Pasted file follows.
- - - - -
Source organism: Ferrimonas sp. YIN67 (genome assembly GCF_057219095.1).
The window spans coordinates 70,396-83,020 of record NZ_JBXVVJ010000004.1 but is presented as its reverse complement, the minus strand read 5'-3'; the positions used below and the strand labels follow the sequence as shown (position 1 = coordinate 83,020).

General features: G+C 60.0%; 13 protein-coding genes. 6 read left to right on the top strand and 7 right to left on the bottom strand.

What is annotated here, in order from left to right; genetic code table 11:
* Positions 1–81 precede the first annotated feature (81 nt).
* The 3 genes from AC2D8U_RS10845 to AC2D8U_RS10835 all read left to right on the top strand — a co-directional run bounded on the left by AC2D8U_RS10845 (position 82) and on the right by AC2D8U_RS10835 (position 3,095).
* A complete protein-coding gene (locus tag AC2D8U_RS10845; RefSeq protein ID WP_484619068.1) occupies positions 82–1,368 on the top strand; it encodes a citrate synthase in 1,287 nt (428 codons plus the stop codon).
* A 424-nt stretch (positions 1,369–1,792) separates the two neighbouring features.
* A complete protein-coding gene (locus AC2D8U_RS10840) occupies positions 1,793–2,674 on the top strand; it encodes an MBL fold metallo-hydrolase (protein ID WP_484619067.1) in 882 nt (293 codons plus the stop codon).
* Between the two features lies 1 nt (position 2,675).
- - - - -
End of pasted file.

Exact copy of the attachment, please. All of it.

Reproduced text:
Source organism: Ferrimonas sp. YIN67 (genome assembly GCF_057219095.1).
The window spans coordinates 70,396-83,020 of record NZ_JBXVVJ010000004.1 but is presented as its reverse complement, the minus strand read 5'-3'; the positions used below and the strand labels follow the sequence as shown (position 1 = coordinate 83,020).

General features: G+C 60.0%; 13 protein-coding genes. 6 read left to right on the top strand and 7 right to left on the bottom strand.

What is annotated here, in order from left to right; genetic code table 11:
* Positions 1–81 precede the first annotated feature (81 nt).
* The 3 genes from AC2D8U_RS10845 to AC2D8U_RS10835 all read left to right on the top strand — a co-directional run bounded on the left by AC2D8U_RS10845 (position 82) and on the right by AC2D8U_RS10835 (position 3,095).
* A complete protein-coding gene (locus tag AC2D8U_RS10845; RefSeq protein ID WP_484619068.1) occupies positions 82–1,368 on the top strand; it encodes a citrate synthase in 1,287 nt (428 codons plus the stop codon).
* A 424-nt stretch (positions 1,369–1,792) separates the two neighbouring features.
* A complete protein-coding gene (locus AC2D8U_RS10840) occupies positions 1,793–2,674 on the top strand; it encodes an MBL fold metallo-hydrolase (protein ID WP_484619067.1) in 882 nt (293 codons plus the stop codon).
* Between the two features lies 1 nt (position 2,675).